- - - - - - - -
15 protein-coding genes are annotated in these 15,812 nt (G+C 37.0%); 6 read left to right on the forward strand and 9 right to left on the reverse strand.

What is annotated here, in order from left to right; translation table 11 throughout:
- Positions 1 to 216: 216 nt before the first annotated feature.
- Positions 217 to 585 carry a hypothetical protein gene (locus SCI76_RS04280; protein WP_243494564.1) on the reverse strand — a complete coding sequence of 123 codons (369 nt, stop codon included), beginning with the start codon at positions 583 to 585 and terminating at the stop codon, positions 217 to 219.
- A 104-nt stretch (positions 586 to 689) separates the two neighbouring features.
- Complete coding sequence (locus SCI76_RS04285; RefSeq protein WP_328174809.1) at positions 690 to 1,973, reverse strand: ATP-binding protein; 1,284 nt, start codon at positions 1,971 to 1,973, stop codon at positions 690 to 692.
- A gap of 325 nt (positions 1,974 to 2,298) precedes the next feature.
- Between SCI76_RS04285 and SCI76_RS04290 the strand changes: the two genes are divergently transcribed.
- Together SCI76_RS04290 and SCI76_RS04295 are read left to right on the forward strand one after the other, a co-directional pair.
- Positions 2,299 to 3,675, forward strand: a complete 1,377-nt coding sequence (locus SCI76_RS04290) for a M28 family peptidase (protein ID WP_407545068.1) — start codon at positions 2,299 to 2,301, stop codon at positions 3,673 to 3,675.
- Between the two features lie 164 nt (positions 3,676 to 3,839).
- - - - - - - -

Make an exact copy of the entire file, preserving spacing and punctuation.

15 protein-coding genes are annotated in these 15,812 nt (G+C 37.0%); 6 read left to right on the forward strand and 9 right to left on the reverse strand.

What is annotated here, in order from left to right; translation table 11 throughout:
- Positions 1 to 216: 216 nt before the first annotated feature.
- Positions 217 to 585 carry a hypothetical protein gene (locus SCI76_RS04280; protein WP_243494564.1) on the reverse strand — a complete coding sequence of 123 codons (369 nt, stop codon included), beginning with the start codon at positions 583 to 585 and terminating at the stop codon, positions 217 to 219.
- A 104-nt stretch (positions 586 to 689) separates the two neighbouring features.
- Complete coding sequence (locus SCI76_RS04285; RefSeq protein WP_328174809.1) at positions 690 to 1,973, reverse strand: ATP-binding protein; 1,284 nt, start codon at positions 1,971 to 1,973, stop codon at positions 690 to 692.
- A gap of 325 nt (positions 1,974 to 2,298) precedes the next feature.
- Between SCI76_RS04285 and SCI76_RS04290 the strand changes: the two genes are divergently transcribed.
- Together SCI76_RS04290 and SCI76_RS04295 are read left to right on the forward strand one after the other, a co-directional pair.
- Positions 2,299 to 3,675, forward strand: a complete 1,377-nt coding sequence (locus SCI76_RS04290) for a M28 family peptidase (protein ID WP_407545068.1) — start codon at positions 2,299 to 2,301, stop codon at positions 3,673 to 3,675.
- Between the two features lie 164 nt (positions 3,676 to 3,839).